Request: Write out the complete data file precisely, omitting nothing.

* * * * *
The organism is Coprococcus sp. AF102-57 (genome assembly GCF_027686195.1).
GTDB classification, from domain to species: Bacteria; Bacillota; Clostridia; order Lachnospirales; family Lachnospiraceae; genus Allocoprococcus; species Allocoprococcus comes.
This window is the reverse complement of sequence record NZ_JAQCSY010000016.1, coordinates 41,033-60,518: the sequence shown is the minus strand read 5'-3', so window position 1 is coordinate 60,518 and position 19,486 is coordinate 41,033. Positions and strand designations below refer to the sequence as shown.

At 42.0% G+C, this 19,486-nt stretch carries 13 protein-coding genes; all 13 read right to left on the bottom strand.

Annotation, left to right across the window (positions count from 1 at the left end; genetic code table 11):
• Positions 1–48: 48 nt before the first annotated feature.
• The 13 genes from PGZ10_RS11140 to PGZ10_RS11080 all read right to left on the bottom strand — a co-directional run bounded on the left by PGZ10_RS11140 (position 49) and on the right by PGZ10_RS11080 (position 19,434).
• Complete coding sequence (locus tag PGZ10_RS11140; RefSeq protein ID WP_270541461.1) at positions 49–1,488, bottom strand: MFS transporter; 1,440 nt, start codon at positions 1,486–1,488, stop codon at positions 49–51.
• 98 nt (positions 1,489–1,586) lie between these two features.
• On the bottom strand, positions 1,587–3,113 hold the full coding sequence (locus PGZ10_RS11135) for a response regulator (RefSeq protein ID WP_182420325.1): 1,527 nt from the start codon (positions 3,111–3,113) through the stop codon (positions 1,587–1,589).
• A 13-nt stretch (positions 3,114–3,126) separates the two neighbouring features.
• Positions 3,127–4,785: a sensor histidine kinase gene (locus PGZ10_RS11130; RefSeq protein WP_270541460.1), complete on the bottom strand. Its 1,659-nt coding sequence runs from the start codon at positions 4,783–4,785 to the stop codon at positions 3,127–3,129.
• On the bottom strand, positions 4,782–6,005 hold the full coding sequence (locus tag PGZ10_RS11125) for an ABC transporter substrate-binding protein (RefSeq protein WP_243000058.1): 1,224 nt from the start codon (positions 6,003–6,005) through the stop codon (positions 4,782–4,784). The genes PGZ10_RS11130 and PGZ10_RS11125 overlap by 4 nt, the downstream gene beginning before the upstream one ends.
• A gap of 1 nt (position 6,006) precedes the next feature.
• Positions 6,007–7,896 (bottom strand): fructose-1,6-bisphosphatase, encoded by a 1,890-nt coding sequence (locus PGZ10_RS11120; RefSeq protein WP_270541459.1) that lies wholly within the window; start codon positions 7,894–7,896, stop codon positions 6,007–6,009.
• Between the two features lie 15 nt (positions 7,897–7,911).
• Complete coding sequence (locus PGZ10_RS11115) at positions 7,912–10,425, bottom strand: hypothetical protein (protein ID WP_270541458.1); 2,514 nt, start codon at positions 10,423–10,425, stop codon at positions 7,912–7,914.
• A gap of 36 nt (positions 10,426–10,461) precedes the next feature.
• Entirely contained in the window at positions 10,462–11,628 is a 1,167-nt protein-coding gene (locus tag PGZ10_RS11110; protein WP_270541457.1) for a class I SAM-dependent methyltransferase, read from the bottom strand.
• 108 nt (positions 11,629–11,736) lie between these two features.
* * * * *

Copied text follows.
The organism is Coprococcus sp. AF102-57 (genome assembly GCF_027686195.1).
GTDB classification, from domain to species: Bacteria; Bacillota; Clostridia; order Lachnospirales; family Lachnospiraceae; genus Allocoprococcus; species Allocoprococcus comes.
This window is the reverse complement of sequence record NZ_JAQCSY010000016.1, coordinates 41,033-60,518: the sequence shown is the minus strand read 5'-3', so window position 1 is coordinate 60,518 and position 19,486 is coordinate 41,033. Positions and strand designations below refer to the sequence as shown.

At 42.0% G+C, this 19,486-nt stretch carries 13 protein-coding genes; all 13 read right to left on the bottom strand.

Annotation, left to right across the window (positions count from 1 at the left end; genetic code table 11):
• Positions 1–48: 48 nt before the first annotated feature.
• The 13 genes from PGZ10_RS11140 to PGZ10_RS11080 all read right to left on the bottom strand — a co-directional run bounded on the left by PGZ10_RS11140 (position 49) and on the right by PGZ10_RS11080 (position 19,434).
• Complete coding sequence (locus tag PGZ10_RS11140; RefSeq protein ID WP_270541461.1) at positions 49–1,488, bottom strand: MFS transporter; 1,440 nt, start codon at positions 1,486–1,488, stop codon at positions 49–51.
• 98 nt (positions 1,489–1,586) lie between these two features.
• On the bottom strand, positions 1,587–3,113 hold the full coding sequence (locus PGZ10_RS11135) for a response regulator (RefSeq protein ID WP_182420325.1): 1,527 nt from the start codon (positions 3,111–3,113) through the stop codon (positions 1,587–1,589).
• A 13-nt stretch (positions 3,114–3,126) separates the two neighbouring features.
• Positions 3,127–4,785: a sensor histidine kinase gene (locus PGZ10_RS11130; RefSeq protein WP_270541460.1), complete on the bottom strand. Its 1,659-nt coding sequence runs from the start codon at positions 4,783–4,785 to the stop codon at positions 3,127–3,129.
• On the bottom strand, positions 4,782–6,005 hold the full coding sequence (locus tag PGZ10_RS11125) for an ABC transporter substrate-binding protein (RefSeq protein WP_243000058.1): 1,224 nt from the start codon (positions 6,003–6,005) through the stop codon (positions 4,782–4,784). The genes PGZ10_RS11130 and PGZ10_RS11125 overlap by 4 nt, the downstream gene beginning before the upstream one ends.
• A gap of 1 nt (position 6,006) precedes the next feature.
• Positions 6,007–7,896 (bottom strand): fructose-1,6-bisphosphatase, encoded by a 1,890-nt coding sequence (locus PGZ10_RS11120; RefSeq protein WP_270541459.1) that lies wholly within the window; start codon positions 7,894–7,896, stop codon positions 6,007–6,009.
• Between the two features lie 15 nt (positions 7,897–7,911).
• Complete coding sequence (locus PGZ10_RS11115) at positions 7,912–10,425, bottom strand: hypothetical protein (protein ID WP_270541458.1); 2,514 nt, start codon at positions 10,423–10,425, stop codon at positions 7,912–7,914.
• A gap of 36 nt (positions 10,426–10,461) precedes the next feature.
• Entirely contained in the window at positions 10,462–11,628 is a 1,167-nt protein-coding gene (locus tag PGZ10_RS11110; protein WP_270541457.1) for a class I SAM-dependent methyltransferase, read from the bottom strand.
• 108 nt (positions 11,629–11,736) lie between these two features.